(25 October 1949 – 24 January 2020)
Anand Tathagat (Ashok Bhaskar) was first introduced to Osho’s vision in 1970. Reading Osho’s books became his love and passion. Being trained as a lawyer he had been working in the pharmaceutical industry until 1984, the year that became a turning point in his life: he came to Pune and was initiated into sannyas. For two years he participated in the meditation programmes in the ashram and in 1986 became an ashram resident.
After Osho returned to the Pune campus in 1987, after his ‘world tour’, Tathagat was put in charge of the Main Gate guards, and soon afterwards Osho entrusted him with the responsibility of being the Commune-In-Charge. Later, in April 1989, Osho included him as a member of the Inner Circle of 21 disciples. He remained its member and Commune-in-Charge till 1992.
In the year 2000, after moving to Dharamshala, Osho Nisarga was conceived and Tathagat became involved with its creation; he had always taken work as his main meditation.
His experiences and insights were expanded through various other methods of Osho’s meditations, which were also offered at Osho Nisarga, which became a successful meditation retreat centre. For the last three years, Osho Neo-Vipassana became one of his favorite meditations, which he also loved to share with fellow travelers.
Tathagat had been diagnosed and subsequently treated for a brain tumour in Bangalore in 2019, and died last night in Lucknow.
Osho talks about Tathagat
Look at Tathagat! I will not allow him to become enlightened. Once he becomes enlightened, who is going to run to the courts, to the police? I have given him the name Tathagat – it means the buddha.
Be patient and be at ease. When the time is ripe, when I see that now there is no need to run to any court, to the police …. I have given you the name to indicate that if you are patient enough you will become a buddha. But right now, you are in charge of the commune.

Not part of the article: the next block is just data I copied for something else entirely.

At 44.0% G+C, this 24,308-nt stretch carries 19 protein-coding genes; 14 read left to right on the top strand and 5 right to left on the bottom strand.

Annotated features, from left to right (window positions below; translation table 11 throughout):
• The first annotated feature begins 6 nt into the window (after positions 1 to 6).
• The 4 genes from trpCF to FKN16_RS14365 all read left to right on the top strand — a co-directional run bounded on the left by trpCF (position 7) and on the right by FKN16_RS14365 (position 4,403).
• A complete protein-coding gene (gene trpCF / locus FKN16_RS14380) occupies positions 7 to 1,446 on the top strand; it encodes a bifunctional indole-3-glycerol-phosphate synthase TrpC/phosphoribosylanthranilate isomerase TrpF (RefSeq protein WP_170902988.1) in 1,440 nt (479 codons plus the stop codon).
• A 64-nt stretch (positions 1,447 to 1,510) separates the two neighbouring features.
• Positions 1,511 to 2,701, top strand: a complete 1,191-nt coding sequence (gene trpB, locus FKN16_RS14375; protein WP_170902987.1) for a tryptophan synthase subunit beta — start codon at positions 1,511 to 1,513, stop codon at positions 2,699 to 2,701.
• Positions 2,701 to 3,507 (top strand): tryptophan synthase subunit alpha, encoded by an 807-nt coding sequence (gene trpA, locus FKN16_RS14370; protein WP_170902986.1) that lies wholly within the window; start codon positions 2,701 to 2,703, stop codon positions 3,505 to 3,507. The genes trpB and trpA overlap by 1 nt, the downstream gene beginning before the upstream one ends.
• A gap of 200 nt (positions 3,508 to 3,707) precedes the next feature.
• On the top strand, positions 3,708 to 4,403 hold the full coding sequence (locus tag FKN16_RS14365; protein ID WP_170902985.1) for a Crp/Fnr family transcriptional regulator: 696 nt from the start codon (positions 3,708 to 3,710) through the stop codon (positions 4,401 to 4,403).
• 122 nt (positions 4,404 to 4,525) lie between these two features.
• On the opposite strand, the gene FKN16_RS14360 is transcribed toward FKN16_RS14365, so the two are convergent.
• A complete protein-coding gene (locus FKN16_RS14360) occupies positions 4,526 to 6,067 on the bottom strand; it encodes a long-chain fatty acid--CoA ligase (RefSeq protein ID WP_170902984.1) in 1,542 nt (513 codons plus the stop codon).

Yakusan: Straight to the Point of Enlightenment, Ch 2
Links to more tributes
#ForTathagatWithLove – Damini’s goodbye to Tathagat
The visit of the Free Spirit – A tale by Keerti
Swami Anand Tathagat was to Osho what Hanumaan was to Bhagwan Shree Ram (25 October 1949 – 24 January 2020) – Chaitanya Keerti writes about Tathagat and Osho
A photo tribute by Bhikkhu and Waduda
I remember being part of his team in early 1987 at the front gate of Osho Commune. We always had a lot of fun. In October of 2018 he and Keerti visited us here in Boulder and we had some wonderful sharing. We will miss him dearly. One of the things I really treasured was the truly international meeting of seekers in our Osho place in Pune. Tathagat will stay in our hearts beyond the mind and beyond time. With love and gratitude,
Bhikkhu – and Waduda
A video as tribute by Damini
Akanksha Damini Joshi created this beautiful video of Tathagat’s ashes dissolving in the river in Varanasi.
A tribute by Parijaat
Woke up to the morning of 25th January to receive the news that our beloved Swamiji took a flight out of this world. The message was accompanied with this photograph, symbolically telling us two things: He travelled to the abode of his master and he was the one who gave all of us Osho through his ‘way of living’.